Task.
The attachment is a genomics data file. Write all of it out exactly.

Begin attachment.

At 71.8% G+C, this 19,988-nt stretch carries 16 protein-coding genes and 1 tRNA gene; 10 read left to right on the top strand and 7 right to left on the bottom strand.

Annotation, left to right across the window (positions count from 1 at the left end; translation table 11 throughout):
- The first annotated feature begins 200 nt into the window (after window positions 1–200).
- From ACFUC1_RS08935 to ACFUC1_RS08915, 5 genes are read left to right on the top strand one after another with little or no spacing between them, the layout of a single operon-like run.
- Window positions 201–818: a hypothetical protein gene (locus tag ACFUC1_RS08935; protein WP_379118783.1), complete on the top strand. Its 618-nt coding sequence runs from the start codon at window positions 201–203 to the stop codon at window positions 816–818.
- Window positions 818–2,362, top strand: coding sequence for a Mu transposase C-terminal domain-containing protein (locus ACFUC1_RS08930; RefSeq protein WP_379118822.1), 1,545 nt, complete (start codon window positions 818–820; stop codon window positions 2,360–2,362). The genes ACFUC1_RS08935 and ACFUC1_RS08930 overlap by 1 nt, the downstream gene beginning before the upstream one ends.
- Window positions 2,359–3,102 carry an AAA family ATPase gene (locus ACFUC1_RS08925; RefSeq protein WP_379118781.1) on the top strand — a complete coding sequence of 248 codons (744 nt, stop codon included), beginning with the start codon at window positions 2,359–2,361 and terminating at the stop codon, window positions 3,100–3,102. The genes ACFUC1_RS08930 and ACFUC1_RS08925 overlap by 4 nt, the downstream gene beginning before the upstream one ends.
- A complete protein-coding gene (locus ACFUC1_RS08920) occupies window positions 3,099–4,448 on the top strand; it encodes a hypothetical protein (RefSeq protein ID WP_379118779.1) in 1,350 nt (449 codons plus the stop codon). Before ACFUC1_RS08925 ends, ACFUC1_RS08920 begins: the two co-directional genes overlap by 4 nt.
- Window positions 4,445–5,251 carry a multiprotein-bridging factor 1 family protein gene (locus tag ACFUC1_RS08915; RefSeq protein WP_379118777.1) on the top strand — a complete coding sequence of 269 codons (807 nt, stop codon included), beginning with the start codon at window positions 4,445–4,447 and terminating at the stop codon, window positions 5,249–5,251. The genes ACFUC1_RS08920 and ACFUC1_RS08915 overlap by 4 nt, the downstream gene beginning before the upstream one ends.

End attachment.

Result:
At 71.8% G+C, this 19,988-nt stretch carries 16 protein-coding genes and 1 tRNA gene; 10 read left to right on the top strand and 7 right to left on the bottom strand.

Annotation, left to right across the window (positions count from 1 at the left end; translation table 11 throughout):
- The first annotated feature begins 200 nt into the window (after window positions 1–200).
- From ACFUC1_RS08935 to ACFUC1_RS08915, 5 genes are read left to right on the top strand one after another with little or no spacing between them, the layout of a single operon-like run.
- Window positions 201–818: a hypothetical protein gene (locus tag ACFUC1_RS08935; protein WP_379118783.1), complete on the top strand. Its 618-nt coding sequence runs from the start codon at window positions 201–203 to the stop codon at window positions 816–818.
- Window positions 818–2,362, top strand: coding sequence for a Mu transposase C-terminal domain-containing protein (locus ACFUC1_RS08930; RefSeq protein WP_379118822.1), 1,545 nt, complete (start codon window positions 818–820; stop codon window positions 2,360–2,362). The genes ACFUC1_RS08935 and ACFUC1_RS08930 overlap by 1 nt, the downstream gene beginning before the upstream one ends.
- Window positions 2,359–3,102 carry an AAA family ATPase gene (locus ACFUC1_RS08925; RefSeq protein WP_379118781.1) on the top strand — a complete coding sequence of 248 codons (744 nt, stop codon included), beginning with the start codon at window positions 2,359–2,361 and terminating at the stop codon, window positions 3,100–3,102. The genes ACFUC1_RS08930 and ACFUC1_RS08925 overlap by 4 nt, the downstream gene beginning before the upstream one ends.
- A complete protein-coding gene (locus ACFUC1_RS08920) occupies window positions 3,099–4,448 on the top strand; it encodes a hypothetical protein (RefSeq protein ID WP_379118779.1) in 1,350 nt (449 codons plus the stop codon). Before ACFUC1_RS08925 ends, ACFUC1_RS08920 begins: the two co-directional genes overlap by 4 nt.
- Window positions 4,445–5,251 carry a multiprotein-bridging factor 1 family protein gene (locus tag ACFUC1_RS08915; RefSeq protein WP_379118777.1) on the top strand — a complete coding sequence of 269 codons (807 nt, stop codon included), beginning with the start codon at window positions 4,445–4,447 and terminating at the stop codon, window positions 5,249–5,251. The genes ACFUC1_RS08920 and ACFUC1_RS08915 overlap by 4 nt, the downstream gene beginning before the upstream one ends.